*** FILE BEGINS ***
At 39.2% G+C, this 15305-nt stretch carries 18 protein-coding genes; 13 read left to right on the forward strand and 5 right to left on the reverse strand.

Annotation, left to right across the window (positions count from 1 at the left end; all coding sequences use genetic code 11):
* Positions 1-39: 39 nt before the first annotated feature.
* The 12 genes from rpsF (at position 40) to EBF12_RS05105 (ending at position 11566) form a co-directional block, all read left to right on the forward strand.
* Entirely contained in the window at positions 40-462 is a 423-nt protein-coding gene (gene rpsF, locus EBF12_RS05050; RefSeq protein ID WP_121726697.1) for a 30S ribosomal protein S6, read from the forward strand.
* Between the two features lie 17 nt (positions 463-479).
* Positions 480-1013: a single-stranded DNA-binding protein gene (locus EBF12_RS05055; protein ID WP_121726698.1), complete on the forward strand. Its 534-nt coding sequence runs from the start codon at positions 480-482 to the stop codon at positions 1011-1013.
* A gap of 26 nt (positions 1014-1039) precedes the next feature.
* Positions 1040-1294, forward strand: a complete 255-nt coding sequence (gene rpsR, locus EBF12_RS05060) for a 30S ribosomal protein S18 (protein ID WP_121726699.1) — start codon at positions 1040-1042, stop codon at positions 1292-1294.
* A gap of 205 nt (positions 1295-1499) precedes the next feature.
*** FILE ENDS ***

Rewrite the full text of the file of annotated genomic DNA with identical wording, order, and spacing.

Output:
At 39.2% G+C, this 15305-nt stretch carries 18 protein-coding genes; 13 read left to right on the forward strand and 5 right to left on the reverse strand.

Annotation, left to right across the window (positions count from 1 at the left end; all coding sequences use genetic code 11):
* Positions 1-39: 39 nt before the first annotated feature.
* The 12 genes from rpsF (at position 40) to EBF12_RS05105 (ending at position 11566) form a co-directional block, all read left to right on the forward strand.
* Entirely contained in the window at positions 40-462 is a 423-nt protein-coding gene (gene rpsF, locus EBF12_RS05050; RefSeq protein ID WP_121726697.1) for a 30S ribosomal protein S6, read from the forward strand.
* Between the two features lie 17 nt (positions 463-479).
* Positions 480-1013: a single-stranded DNA-binding protein gene (locus EBF12_RS05055; protein ID WP_121726698.1), complete on the forward strand. Its 534-nt coding sequence runs from the start codon at positions 480-482 to the stop codon at positions 1011-1013.
* A gap of 26 nt (positions 1014-1039) precedes the next feature.
* Positions 1040-1294, forward strand: a complete 255-nt coding sequence (gene rpsR, locus EBF12_RS05060) for a 30S ribosomal protein S18 (protein ID WP_121726699.1) — start codon at positions 1040-1042, stop codon at positions 1292-1294.
* A gap of 205 nt (positions 1295-1499) precedes the next feature.